Fixing lights or under the spot light?

A confession, yet again I have become addicted to watching ‘The Voice’ on Channel 9!  One of the contestants Jackson Thomas an electrician said he applied to audition because ‘Rather than fixing lights, I want to be under the spotlight’. spotlight
For technical people, our expertise is like fixing lights. Yet when we present we have to translate our expertise into something that works under the spotlight.   Technical expertise is about detail and mechanics.   Presenting is about connecting and creating meaning for your audience.
Storytelling can help you shine under the spotlight.   Just like Megan Cook, Product Manager  from Atlassian did with this story.
A few years ago I was travelling to Penang with my fiancée Kieren so he could meet my grandmother.   We had to take a bus from KL to Penang and the first bus was cancelled.   The second bus showed up late, it was packed, and belching smoke and felt old and rickety.   We did make it to Penang in one piece and my grandmother was so happy to see us.

A year or so later we were travelling to Japan where we had a complex journey involving 4 changes of train and signs in a language we didn’t understand.   I thought it would be very stressful, but it was not at all.   The trains were on time, super clean and fast, and all the complex changeovers were really easy.   My stress level and mood were vastly different with each experience and our products effect our customers in the same way.   Everyday we have that same opportunity, we can build or put band aids on rickety buses or make trains that work and deliver great results for our customers.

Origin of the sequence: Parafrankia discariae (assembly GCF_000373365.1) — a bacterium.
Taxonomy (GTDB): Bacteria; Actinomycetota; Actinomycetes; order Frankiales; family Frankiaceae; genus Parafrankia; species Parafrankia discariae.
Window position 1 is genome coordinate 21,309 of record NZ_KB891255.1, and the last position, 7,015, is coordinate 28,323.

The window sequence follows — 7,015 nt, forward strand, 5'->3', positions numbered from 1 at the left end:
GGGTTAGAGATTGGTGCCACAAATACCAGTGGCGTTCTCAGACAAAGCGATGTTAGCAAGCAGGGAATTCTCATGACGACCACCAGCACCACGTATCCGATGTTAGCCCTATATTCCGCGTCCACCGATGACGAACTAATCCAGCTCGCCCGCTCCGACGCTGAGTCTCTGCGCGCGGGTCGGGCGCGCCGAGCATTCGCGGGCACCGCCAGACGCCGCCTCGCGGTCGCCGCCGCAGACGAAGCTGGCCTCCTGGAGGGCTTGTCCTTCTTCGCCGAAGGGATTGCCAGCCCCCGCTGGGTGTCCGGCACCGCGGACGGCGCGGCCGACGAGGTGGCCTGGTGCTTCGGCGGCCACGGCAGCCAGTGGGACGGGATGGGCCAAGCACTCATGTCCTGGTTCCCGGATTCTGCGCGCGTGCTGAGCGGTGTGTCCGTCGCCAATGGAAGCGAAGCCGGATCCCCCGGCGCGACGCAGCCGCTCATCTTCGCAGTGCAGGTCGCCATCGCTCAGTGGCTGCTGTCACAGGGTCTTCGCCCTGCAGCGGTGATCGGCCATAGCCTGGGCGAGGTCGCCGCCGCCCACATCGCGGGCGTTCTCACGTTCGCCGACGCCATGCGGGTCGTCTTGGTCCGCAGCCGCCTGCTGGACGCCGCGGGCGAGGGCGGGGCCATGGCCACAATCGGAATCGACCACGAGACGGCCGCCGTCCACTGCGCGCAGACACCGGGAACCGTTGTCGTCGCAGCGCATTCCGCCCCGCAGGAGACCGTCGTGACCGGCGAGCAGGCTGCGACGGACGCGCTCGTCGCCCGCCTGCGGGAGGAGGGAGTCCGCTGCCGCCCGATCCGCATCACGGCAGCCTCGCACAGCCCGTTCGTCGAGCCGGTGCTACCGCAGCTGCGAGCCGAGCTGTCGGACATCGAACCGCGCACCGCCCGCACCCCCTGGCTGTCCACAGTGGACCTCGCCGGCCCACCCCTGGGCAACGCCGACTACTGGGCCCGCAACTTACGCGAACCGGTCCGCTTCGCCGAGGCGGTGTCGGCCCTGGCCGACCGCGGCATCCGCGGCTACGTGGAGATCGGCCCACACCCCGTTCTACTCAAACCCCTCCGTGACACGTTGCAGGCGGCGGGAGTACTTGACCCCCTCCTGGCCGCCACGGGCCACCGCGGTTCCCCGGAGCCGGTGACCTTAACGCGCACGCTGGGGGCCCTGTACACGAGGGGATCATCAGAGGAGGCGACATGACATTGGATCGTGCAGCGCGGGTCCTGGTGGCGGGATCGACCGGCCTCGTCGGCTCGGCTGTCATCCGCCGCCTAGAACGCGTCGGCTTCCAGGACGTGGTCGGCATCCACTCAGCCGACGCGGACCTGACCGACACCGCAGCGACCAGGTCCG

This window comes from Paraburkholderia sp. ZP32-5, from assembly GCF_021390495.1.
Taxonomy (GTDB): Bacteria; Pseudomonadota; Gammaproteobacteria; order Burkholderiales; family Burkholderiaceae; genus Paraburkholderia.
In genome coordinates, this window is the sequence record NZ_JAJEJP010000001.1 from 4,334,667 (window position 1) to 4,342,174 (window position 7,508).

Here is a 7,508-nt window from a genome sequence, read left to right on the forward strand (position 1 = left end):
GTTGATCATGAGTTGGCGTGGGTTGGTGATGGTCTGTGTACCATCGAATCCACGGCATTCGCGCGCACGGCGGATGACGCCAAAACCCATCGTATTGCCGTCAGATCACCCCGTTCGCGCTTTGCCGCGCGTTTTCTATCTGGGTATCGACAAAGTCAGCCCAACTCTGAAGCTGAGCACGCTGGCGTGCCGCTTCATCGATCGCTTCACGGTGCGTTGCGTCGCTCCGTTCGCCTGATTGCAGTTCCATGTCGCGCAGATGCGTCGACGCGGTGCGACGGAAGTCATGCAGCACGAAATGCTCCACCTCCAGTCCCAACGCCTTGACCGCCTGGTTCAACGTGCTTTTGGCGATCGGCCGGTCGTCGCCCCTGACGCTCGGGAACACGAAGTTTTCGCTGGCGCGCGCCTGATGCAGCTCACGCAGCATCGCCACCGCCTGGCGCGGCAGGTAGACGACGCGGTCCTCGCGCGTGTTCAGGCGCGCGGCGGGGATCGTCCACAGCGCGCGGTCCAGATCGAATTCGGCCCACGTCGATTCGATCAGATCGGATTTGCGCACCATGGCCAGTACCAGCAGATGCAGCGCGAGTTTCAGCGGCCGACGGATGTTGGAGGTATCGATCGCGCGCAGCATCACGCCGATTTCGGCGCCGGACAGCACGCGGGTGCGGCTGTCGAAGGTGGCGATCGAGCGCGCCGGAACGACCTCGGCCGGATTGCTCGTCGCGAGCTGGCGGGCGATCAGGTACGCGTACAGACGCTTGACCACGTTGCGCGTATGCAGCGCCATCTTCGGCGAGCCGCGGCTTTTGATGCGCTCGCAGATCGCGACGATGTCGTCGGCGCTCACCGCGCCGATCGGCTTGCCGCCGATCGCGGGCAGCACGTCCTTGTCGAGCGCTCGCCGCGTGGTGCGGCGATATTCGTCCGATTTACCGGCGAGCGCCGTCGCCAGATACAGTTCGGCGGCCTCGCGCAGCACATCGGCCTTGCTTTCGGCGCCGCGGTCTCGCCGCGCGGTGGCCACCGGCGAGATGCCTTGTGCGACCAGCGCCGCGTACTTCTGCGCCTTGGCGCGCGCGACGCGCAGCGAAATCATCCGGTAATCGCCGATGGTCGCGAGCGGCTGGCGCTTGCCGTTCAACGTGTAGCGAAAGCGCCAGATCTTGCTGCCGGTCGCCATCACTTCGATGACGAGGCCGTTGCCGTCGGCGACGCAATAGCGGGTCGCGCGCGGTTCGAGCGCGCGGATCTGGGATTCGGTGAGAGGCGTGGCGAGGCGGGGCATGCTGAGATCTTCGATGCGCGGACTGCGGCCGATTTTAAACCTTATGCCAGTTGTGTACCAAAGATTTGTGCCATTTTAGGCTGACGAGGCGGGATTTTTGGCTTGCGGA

Fixing lights is about information, being under the spotlight is about inspiration.   Please comment, I love hearing from you.

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  • Amy G

    Hi Yamini,
    I really get the theory that story telling is effective. But it just does not work for me.
    Say I went to tell the above story of the Penang bus trip – before I had even finished my sentence people would be talking over me with THEIR stories of travel – Thailand and beyond.
    I know this because I NEVER EVER get to finish a sentence. I am a clear talker, articulate and intelligent – but people ALWAYS finish my sentences for me – what is the most infuriating is that they so often finish my sentence with and ending that bears no relationship to what I was intending to say. Why do they do that?

    • Yamini Naidu

      Hi Amy
      While it sounds like you have enthusiastic energetic people working with it this can also be deeply frustrating. Would you consider getting a coach to work with the team, to work through respectful listening and communication? I often work with clients around presence and the concept of leading from the front. So a story like this, you would create a focal point and present standing up in front of the room, commanding attention and creating a frame for people to listen. However I think while there is no easy solution for your predicament, a start would be some ground work in getting people to listen without interrupting, and giving everyone a chance to finish what they are saying. Hope this helps.

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